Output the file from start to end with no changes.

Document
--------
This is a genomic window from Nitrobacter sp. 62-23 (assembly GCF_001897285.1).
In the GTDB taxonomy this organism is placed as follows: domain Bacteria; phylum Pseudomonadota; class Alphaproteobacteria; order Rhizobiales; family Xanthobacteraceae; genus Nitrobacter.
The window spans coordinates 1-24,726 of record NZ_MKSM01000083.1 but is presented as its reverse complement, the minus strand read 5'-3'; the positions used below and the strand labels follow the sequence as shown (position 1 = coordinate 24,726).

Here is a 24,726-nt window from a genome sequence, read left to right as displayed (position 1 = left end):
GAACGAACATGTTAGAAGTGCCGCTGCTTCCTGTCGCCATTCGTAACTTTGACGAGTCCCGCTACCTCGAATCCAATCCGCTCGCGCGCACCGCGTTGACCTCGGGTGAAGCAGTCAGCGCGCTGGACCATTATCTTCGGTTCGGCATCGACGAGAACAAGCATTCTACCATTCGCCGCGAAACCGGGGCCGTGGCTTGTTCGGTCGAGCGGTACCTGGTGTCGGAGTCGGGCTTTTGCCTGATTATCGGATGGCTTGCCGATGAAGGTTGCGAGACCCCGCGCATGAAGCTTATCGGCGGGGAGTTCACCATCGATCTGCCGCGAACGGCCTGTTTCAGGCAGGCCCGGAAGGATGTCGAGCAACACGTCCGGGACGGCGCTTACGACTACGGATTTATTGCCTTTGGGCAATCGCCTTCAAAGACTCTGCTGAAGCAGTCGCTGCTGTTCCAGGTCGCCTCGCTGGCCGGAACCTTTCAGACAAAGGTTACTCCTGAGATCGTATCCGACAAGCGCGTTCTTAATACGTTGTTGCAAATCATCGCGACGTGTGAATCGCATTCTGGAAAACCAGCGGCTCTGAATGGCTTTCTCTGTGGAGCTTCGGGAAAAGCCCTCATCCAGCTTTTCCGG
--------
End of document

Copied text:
This is a genomic window from Nitrobacter sp. 62-23 (assembly GCF_001897285.1).
In the GTDB taxonomy this organism is placed as follows: domain Bacteria; phylum Pseudomonadota; class Alphaproteobacteria; order Rhizobiales; family Xanthobacteraceae; genus Nitrobacter.
The window spans coordinates 1-24,726 of record NZ_MKSM01000083.1 but is presented as its reverse complement, the minus strand read 5'-3'; the positions used below and the strand labels follow the sequence as shown (position 1 = coordinate 24,726).

Here is a 24,726-nt window from a genome sequence, read left to right as displayed (position 1 = left end):
GAACGAACATGTTAGAAGTGCCGCTGCTTCCTGTCGCCATTCGTAACTTTGACGAGTCCCGCTACCTCGAATCCAATCCGCTCGCGCGCACCGCGTTGACCTCGGGTGAAGCAGTCAGCGCGCTGGACCATTATCTTCGGTTCGGCATCGACGAGAACAAGCATTCTACCATTCGCCGCGAAACCGGGGCCGTGGCTTGTTCGGTCGAGCGGTACCTGGTGTCGGAGTCGGGCTTTTGCCTGATTATCGGATGGCTTGCCGATGAAGGTTGCGAGACCCCGCGCATGAAGCTTATCGGCGGGGAGTTCACCATCGATCTGCCGCGAACGGCCTGTTTCAGGCAGGCCCGGAAGGATGTCGAGCAACACGTCCGGGACGGCGCTTACGACTACGGATTTATTGCCTTTGGGCAATCGCCTTCAAAGACTCTGCTGAAGCAGTCGCTGCTGTTCCAGGTCGCCTCGCTGGCCGGAACCTTTCAGACAAAGGTTACTCCTGAGATCGTATCCGACAAGCGCGTTCTTAATACGTTGTTGCAAATCATCGCGACGTGTGAATCGCATTCTGGAAAACCAGCGGCTCTGAATGGCTTTCTCTGTGGAGCTTCGGGAAAAGCCCTCATCCAGCTTTTCCGG